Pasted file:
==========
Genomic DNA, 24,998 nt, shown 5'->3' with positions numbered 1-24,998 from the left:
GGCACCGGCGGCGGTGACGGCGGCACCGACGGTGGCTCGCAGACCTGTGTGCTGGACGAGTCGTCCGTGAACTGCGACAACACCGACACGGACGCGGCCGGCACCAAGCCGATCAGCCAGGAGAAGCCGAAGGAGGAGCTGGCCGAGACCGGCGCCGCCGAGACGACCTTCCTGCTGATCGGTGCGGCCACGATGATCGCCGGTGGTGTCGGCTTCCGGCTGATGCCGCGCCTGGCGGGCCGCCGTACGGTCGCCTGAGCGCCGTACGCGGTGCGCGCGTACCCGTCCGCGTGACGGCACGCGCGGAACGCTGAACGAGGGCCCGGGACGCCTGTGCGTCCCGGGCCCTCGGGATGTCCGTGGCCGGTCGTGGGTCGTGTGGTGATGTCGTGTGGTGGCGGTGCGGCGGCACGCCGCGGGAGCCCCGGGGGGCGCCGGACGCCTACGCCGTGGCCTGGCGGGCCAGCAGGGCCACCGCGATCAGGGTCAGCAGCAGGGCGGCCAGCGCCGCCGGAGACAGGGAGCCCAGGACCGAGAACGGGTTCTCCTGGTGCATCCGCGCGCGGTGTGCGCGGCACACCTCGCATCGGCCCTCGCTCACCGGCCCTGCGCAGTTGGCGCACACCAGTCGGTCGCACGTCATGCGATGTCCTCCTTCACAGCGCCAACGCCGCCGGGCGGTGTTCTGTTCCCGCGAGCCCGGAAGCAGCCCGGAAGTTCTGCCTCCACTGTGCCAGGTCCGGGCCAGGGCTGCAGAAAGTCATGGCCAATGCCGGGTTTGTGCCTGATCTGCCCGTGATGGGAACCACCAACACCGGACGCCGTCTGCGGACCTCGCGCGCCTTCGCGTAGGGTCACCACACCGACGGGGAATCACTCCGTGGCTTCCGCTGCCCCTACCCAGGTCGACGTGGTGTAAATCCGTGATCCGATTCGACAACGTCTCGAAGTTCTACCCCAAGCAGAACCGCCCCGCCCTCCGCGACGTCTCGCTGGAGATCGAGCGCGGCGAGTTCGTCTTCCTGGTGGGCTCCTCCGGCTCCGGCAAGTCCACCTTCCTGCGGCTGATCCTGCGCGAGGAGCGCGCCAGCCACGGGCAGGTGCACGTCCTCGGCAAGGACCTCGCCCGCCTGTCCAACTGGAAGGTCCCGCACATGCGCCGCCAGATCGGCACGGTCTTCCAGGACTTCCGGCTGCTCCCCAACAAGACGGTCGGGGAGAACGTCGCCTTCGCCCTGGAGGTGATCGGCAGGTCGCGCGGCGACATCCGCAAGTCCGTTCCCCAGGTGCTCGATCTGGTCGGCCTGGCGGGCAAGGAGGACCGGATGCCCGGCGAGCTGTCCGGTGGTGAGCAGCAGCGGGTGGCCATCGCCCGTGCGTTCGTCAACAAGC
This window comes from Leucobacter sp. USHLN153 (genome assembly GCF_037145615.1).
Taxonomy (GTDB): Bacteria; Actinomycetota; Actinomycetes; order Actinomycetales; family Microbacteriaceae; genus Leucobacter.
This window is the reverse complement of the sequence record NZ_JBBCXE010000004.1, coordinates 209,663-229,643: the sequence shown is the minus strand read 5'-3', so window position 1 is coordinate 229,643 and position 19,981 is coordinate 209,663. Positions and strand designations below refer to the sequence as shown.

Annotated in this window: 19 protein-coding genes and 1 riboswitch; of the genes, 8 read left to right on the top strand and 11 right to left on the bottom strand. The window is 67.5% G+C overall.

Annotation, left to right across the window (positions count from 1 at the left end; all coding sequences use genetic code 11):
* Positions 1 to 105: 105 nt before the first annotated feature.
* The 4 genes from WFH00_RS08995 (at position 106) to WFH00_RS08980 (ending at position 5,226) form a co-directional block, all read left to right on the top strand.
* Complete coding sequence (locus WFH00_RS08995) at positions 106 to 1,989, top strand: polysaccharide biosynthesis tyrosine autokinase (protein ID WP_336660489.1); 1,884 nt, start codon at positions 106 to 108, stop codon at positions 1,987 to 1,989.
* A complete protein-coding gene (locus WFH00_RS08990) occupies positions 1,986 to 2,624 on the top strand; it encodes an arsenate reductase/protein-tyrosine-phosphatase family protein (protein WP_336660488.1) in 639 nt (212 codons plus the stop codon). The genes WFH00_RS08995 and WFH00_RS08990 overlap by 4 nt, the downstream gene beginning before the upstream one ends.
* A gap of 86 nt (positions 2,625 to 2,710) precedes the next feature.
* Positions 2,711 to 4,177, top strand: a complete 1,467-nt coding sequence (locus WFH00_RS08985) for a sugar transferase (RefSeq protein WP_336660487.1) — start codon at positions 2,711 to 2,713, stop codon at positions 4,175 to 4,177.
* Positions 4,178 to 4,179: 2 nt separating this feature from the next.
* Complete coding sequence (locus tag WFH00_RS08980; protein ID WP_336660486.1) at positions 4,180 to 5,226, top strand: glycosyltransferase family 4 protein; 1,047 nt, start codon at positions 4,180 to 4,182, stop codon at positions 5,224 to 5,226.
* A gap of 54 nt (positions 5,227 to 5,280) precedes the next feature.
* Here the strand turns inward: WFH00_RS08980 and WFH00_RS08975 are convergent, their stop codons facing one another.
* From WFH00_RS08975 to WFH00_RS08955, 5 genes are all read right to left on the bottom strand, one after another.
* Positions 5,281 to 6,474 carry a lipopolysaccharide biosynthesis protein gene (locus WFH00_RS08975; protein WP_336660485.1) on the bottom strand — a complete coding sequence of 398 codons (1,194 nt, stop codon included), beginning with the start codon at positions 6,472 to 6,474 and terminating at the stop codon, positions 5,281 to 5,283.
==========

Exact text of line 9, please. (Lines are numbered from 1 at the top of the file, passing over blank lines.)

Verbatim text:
* The 4 genes from WFH00_RS08995 (at position 106) to WFH00_RS08980 (ending at position 5,226) form a co-directional block, all read left to right on the top strand.